Monday, 26 March 2018

LIGHTSHIPS - keeping the seas safe

keeping the seas safe

 LV21 moored at Gravesend, originally used on the Goodwin Sands, it is now owned by a trust and can be boarded.

A light vessel, or lightship is used in waters that are too dangerous or too deep to build a lighthouse. Although there are records of Romans using fire beacons the first modern light vessel was moored off the Noore sandbank, at the entrance to the Thames in 1734.

The most important function is to have a light mounted high enough, so it can be seen clearly from as far a distance as possible. Early vessels had oil lamps that could be raised and lowered for servicing, later these were fixed and employed fresnel lenses, as used in lighthouses.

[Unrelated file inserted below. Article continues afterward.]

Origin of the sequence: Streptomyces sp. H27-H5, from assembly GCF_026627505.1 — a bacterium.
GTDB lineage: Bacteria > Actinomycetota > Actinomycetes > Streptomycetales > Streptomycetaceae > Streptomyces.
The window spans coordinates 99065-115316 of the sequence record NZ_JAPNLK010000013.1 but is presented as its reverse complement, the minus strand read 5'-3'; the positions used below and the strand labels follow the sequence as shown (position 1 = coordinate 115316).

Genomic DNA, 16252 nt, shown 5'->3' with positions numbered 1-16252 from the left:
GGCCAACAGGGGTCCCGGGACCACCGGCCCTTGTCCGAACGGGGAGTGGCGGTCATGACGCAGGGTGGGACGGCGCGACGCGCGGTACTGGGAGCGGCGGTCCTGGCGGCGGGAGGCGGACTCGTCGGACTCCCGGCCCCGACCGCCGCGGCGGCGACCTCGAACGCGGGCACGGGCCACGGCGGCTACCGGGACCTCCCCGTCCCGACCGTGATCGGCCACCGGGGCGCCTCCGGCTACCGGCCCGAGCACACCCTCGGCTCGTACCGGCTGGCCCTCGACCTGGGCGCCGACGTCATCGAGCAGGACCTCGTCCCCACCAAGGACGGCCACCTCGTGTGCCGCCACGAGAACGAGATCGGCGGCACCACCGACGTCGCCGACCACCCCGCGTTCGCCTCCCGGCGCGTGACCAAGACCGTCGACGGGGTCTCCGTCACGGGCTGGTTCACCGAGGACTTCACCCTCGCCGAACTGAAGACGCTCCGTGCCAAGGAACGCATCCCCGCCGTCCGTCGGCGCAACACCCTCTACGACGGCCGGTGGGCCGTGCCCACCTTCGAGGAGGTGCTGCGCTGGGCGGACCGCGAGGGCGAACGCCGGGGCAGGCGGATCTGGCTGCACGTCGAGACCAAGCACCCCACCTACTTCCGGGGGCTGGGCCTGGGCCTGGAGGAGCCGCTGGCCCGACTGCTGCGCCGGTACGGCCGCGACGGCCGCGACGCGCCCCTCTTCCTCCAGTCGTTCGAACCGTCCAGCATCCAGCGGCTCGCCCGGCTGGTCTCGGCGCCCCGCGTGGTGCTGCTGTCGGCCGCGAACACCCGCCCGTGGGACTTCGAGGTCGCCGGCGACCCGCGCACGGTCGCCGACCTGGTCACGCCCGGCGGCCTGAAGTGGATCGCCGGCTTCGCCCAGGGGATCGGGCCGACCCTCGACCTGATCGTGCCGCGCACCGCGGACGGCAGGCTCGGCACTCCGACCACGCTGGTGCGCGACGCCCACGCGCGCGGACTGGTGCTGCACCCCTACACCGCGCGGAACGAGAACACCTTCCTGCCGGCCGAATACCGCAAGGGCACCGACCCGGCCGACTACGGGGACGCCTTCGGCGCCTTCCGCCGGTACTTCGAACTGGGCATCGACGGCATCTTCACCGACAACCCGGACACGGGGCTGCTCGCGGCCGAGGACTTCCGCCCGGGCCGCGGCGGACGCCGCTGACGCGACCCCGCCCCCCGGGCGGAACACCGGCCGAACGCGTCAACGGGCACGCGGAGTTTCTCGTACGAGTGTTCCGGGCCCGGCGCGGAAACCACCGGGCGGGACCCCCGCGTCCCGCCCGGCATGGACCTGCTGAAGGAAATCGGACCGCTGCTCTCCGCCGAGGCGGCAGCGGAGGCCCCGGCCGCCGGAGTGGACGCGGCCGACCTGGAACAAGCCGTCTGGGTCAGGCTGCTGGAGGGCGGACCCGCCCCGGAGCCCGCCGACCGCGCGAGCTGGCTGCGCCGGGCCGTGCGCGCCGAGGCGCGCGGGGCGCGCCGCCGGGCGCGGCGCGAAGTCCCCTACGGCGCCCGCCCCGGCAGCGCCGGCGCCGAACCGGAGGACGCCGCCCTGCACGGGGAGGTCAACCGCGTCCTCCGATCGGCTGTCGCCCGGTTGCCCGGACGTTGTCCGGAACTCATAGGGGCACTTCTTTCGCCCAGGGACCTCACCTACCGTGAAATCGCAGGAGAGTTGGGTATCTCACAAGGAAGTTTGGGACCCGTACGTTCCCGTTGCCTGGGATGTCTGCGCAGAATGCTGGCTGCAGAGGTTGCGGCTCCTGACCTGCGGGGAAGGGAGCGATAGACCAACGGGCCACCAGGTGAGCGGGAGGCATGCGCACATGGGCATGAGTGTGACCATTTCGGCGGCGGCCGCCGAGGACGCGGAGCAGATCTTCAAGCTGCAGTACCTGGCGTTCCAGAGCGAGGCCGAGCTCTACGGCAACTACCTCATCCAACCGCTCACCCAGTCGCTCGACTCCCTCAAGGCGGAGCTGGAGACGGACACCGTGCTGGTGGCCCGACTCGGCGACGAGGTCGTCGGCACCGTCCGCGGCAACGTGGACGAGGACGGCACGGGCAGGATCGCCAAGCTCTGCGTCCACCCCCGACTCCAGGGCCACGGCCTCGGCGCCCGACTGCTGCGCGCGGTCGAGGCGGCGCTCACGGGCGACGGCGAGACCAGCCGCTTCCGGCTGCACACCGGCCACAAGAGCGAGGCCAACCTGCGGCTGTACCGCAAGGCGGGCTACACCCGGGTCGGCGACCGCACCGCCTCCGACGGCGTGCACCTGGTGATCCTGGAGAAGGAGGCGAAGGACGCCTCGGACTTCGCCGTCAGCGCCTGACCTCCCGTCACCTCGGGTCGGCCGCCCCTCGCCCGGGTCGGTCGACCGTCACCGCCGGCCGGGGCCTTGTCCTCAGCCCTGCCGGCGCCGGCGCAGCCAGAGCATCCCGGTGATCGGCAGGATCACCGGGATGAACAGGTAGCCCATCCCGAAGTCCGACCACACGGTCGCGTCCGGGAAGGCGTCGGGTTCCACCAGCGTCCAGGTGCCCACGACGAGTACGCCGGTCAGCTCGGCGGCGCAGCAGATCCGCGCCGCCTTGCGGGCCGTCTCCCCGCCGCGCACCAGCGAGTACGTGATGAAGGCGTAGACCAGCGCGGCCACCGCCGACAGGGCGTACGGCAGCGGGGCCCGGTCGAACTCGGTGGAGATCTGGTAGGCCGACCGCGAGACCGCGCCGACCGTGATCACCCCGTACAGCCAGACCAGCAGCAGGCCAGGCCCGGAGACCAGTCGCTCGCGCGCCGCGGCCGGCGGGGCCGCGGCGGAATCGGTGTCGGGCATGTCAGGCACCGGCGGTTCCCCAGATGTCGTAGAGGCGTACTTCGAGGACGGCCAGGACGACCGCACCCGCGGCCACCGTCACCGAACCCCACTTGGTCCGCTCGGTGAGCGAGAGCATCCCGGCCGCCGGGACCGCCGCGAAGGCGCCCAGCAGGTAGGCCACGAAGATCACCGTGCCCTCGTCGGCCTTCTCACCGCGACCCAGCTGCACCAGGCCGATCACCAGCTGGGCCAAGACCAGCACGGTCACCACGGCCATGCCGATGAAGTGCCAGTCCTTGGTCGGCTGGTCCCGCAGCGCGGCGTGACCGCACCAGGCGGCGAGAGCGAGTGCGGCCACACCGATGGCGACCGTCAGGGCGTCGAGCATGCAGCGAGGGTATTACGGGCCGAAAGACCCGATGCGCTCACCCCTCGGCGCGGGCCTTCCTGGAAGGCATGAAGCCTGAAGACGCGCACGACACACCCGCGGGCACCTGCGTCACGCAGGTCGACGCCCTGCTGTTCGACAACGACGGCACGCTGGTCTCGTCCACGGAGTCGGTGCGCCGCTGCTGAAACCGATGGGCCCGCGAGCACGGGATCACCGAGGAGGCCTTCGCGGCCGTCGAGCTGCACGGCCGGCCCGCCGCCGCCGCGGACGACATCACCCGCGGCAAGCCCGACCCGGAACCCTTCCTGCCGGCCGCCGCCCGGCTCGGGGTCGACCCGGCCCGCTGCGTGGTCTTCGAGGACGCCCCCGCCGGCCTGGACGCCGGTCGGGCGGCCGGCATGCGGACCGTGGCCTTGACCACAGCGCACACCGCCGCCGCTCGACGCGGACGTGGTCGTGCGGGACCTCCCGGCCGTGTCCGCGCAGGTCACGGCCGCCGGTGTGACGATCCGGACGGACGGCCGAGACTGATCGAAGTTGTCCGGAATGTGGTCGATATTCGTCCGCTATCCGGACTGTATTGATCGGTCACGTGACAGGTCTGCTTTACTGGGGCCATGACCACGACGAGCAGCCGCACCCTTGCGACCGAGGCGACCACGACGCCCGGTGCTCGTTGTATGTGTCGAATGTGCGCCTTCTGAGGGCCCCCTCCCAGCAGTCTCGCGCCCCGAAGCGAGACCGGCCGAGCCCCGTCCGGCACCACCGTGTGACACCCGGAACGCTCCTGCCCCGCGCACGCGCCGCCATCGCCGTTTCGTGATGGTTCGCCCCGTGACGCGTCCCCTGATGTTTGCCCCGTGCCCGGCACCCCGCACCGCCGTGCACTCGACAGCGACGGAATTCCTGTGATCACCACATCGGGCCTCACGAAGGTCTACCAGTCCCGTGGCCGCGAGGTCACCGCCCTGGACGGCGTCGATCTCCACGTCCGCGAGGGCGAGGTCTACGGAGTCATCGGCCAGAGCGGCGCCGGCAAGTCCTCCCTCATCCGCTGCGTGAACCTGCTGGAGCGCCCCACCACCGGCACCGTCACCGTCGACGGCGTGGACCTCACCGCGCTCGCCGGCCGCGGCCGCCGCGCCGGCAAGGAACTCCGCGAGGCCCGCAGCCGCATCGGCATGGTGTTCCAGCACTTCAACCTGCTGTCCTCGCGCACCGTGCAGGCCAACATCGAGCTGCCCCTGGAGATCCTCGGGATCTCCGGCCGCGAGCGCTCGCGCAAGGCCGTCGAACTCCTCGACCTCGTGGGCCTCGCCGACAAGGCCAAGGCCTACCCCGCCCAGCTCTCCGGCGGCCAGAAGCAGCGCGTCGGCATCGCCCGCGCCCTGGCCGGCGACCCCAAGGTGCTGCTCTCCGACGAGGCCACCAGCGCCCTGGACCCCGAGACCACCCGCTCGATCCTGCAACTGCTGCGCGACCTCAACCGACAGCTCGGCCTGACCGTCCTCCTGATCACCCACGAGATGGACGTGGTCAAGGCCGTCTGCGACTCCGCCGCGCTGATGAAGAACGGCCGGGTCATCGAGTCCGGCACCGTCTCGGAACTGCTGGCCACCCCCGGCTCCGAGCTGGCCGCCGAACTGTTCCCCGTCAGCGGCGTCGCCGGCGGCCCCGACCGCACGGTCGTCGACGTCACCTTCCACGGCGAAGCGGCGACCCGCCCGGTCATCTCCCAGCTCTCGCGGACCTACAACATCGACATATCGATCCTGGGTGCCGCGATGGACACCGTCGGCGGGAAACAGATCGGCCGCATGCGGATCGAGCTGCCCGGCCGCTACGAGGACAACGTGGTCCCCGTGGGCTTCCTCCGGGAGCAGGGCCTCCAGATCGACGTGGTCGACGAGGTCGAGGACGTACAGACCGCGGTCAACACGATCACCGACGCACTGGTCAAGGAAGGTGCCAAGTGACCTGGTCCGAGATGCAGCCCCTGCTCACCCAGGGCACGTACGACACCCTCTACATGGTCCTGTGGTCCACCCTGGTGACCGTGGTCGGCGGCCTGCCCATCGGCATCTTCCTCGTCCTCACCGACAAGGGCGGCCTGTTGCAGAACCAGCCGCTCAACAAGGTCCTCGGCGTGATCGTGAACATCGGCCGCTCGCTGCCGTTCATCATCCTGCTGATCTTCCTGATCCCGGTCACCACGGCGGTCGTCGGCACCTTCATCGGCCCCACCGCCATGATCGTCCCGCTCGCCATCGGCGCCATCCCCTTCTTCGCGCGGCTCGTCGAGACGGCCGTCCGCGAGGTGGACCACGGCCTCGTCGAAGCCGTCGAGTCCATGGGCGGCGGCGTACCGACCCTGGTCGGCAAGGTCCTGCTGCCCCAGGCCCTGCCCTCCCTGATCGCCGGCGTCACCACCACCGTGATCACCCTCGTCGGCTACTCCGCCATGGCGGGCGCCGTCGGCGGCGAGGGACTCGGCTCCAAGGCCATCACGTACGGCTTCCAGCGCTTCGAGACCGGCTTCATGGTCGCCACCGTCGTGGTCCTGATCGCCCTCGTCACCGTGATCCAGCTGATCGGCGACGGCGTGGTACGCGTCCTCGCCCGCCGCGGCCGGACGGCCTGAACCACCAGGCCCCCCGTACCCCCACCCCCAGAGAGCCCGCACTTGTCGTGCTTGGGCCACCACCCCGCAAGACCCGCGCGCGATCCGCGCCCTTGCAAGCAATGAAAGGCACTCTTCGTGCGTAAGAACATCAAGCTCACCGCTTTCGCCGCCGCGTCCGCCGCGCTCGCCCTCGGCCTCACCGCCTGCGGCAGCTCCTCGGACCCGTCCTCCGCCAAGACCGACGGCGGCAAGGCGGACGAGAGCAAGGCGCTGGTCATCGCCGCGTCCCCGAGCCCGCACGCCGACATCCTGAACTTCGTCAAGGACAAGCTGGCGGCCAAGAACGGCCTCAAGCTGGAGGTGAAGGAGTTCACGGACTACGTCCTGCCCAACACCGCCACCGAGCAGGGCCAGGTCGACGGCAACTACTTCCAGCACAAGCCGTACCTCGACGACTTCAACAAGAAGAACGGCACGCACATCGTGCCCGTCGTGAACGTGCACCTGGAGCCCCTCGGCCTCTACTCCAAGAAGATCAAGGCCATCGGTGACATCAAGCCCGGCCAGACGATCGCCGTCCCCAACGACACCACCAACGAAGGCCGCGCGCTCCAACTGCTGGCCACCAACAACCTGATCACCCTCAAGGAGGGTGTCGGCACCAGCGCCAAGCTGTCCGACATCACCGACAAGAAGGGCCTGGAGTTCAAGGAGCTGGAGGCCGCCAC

In addition to the light was a large foghorn, as can be seen on the North Carr ship. It must have been absolutely deafening for those on board, particularly before the advent of efficient ear defenders.

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